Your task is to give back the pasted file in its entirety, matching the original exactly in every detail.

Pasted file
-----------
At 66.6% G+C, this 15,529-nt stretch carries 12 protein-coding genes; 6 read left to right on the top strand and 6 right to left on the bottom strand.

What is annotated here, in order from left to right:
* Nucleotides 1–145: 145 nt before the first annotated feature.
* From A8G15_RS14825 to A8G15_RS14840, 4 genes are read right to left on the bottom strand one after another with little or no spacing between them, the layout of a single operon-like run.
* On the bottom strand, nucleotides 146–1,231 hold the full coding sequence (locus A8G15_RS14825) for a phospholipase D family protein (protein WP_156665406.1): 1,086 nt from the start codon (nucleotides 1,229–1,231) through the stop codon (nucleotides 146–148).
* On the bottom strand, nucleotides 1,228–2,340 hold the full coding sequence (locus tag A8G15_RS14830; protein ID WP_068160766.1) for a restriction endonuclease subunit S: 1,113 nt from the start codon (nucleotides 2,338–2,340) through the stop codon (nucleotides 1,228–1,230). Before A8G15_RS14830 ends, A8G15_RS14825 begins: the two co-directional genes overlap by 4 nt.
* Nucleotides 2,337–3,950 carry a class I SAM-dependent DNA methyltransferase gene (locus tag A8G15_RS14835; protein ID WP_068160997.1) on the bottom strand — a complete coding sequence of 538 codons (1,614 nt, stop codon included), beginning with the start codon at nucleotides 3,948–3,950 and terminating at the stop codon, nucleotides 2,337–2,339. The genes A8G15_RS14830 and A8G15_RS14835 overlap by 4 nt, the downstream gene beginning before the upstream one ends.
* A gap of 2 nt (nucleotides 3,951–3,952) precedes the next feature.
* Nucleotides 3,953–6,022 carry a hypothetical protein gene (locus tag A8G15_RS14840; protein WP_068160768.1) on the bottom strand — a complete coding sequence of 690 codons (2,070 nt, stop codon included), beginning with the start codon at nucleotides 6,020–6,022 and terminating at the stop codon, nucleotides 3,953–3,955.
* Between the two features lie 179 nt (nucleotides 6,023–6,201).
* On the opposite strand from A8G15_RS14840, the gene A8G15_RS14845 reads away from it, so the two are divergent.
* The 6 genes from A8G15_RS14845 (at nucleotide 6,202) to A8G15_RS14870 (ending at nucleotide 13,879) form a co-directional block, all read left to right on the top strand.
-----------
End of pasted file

At 66.6% G+C, this 15,529-nt stretch carries 12 protein-coding genes; 6 read left to right on the top strand and 6 right to left on the bottom strand.

What is annotated here, in order from left to right:
* Nucleotides 1–145: 145 nt before the first annotated feature.
* From A8G15_RS14825 to A8G15_RS14840, 4 genes are read right to left on the bottom strand one after another with little or no spacing between them, the layout of a single operon-like run.
* On the bottom strand, nucleotides 146–1,231 hold the full coding sequence (locus A8G15_RS14825) for a phospholipase D family protein (protein WP_156665406.1): 1,086 nt from the start codon (nucleotides 1,229–1,231) through the stop codon (nucleotides 146–148).
* On the bottom strand, nucleotides 1,228–2,340 hold the full coding sequence (locus tag A8G15_RS14830; protein ID WP_068160766.1) for a restriction endonuclease subunit S: 1,113 nt from the start codon (nucleotides 2,338–2,340) through the stop codon (nucleotides 1,228–1,230). Before A8G15_RS14830 ends, A8G15_RS14825 begins: the two co-directional genes overlap by 4 nt.
* Nucleotides 2,337–3,950 carry a class I SAM-dependent DNA methyltransferase gene (locus tag A8G15_RS14835; protein ID WP_068160997.1) on the bottom strand — a complete coding sequence of 538 codons (1,614 nt, stop codon included), beginning with the start codon at nucleotides 3,948–3,950 and terminating at the stop codon, nucleotides 2,337–2,339. The genes A8G15_RS14830 and A8G15_RS14835 overlap by 4 nt, the downstream gene beginning before the upstream one ends.
* A gap of 2 nt (nucleotides 3,951–3,952) precedes the next feature.
* Nucleotides 3,953–6,022 carry a hypothetical protein gene (locus tag A8G15_RS14840; protein WP_068160768.1) on the bottom strand — a complete coding sequence of 690 codons (2,070 nt, stop codon included), beginning with the start codon at nucleotides 6,020–6,022 and terminating at the stop codon, nucleotides 3,953–3,955.
* Between the two features lie 179 nt (nucleotides 6,023–6,201).
* On the opposite strand from A8G15_RS14840, the gene A8G15_RS14845 reads away from it, so the two are divergent.
* The 6 genes from A8G15_RS14845 (at nucleotide 6,202) to A8G15_RS14870 (ending at nucleotide 13,879) form a co-directional block, all read left to right on the top strand.